Wednesday, July 21, 2010

Profound to me.

While practicing yoga outside yesterday morning, I was in trikonasana (triangle pose where the body forms many different triangles) and noticed three birds flying high in the sky. I thought to myself how wonderful it would be to just get up and fly.  It made me think back to when I was reading Anne Lamott's book Traveling Mercies and I realized that while I wouldn't want to sky dive, I would like to go paragliding.  

Later on at Z1's tennis class, I began to read Lift by Kelly Corrigan.  This book actually caused me a lot of angst because I first read about it in some random magazine I was reading while Z1 was participating in a library program.  I couldn't remember the title nor the author--only the way it looked and that it was a non-fictional book that I *knew* I would enjoy because I usually enjoy those kinds of books.  I spent almost an hour searching the web with not much to go on until finally . . . I found it.  Don't ask me how.  

Anyway, I opened the book and it starts off: "All things want to fly." 

On Monday at the children's library I found a wonderful treasure of a book:  The Wonderful Happens by Cynthia Rylant.  

[quote]From Publishers Weekly

Like the lyrics to The Sound of Music's "My Favorite Things," Rylant's picture-book list of what is wonderful in the world includes both raindrops and roses. The sweet, rhythmic text is both cheery and unabashedly sentimental. It begins with basic bread: "In a little kitchen/ someone butters bread,/ wonderful bread./ the earth grew wheat,/ the wheat made flour,/ and the wonderful happened:/ bread." Rylant sets up a premise that conveys nature's cause and effect: bread comes from flour, birds from eggs, roses from seeds. Dowley frames her illustrations with homey, quiltlike borders in simple flowered or geometric patterns. Branches of a peach tree teem with bees, a butterfly and a clone of the bright bluebird seen in Disney's Cinderella. Then abruptly, in the middle of a full-bleed spread of a blue sky dotted with a single yellow star, the text asks, "Did you know/ there was a time/ when you weren't anywhere?" Setting aside how puzzling this question might be to a child and that her answer goes against the simple logic of the first three-quarters of the book, Rylant suggests that children just happen ("you happened/ like bread, like a bird, like rain,/.../ the wonderful happened,/ the wonderful is you/ growing like a red red rose." Unfortunately, despite its feel-good appeal and images, the book lacks a coherent vision. All ages. (Nov.)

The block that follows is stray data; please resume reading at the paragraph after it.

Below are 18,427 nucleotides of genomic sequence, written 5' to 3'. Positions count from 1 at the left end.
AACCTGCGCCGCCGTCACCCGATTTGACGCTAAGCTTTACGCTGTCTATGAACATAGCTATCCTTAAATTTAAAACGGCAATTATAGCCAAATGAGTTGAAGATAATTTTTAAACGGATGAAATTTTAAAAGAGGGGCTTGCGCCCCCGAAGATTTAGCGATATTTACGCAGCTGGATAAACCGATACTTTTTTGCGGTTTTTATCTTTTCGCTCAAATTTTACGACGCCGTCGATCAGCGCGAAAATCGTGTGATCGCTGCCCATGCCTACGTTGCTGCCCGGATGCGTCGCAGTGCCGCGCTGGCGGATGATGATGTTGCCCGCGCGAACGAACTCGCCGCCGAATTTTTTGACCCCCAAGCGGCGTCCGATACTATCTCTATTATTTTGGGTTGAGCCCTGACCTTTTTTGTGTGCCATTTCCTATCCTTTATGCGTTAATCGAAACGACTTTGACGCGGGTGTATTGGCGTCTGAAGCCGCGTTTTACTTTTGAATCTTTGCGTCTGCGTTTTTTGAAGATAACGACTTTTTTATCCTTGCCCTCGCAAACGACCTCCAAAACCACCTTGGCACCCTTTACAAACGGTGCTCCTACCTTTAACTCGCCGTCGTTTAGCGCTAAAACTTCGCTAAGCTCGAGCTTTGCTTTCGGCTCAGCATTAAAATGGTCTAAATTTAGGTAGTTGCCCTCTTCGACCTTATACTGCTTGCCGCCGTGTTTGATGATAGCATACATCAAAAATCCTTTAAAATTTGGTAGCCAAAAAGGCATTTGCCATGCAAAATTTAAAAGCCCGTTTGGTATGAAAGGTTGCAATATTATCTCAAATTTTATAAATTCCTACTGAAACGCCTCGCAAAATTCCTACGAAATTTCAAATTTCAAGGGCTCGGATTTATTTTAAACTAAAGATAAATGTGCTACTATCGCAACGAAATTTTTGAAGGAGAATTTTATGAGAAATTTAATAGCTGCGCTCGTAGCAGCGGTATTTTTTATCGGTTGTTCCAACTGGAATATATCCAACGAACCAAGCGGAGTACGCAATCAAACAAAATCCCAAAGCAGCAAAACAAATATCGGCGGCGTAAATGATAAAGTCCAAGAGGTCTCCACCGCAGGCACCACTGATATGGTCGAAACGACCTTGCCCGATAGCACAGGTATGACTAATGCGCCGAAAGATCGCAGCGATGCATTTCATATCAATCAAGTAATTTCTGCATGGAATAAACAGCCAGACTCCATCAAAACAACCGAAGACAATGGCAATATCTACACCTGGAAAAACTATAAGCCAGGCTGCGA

Copyright 2000 Reed Business Information, Inc. --This text refers to the Hardcover edition. [/quote]

I agree with the summary of the book to a tee but I still found it beautiful because I think in a lot of ways, it mirrors the way we think . . . things don't always seem to have a clear connection.  Like bread doesn't connect to a bird which doesn't connect to my children.  At least not apparently.  But they are all connected.  
It's all connected.  And that is profound to me.  

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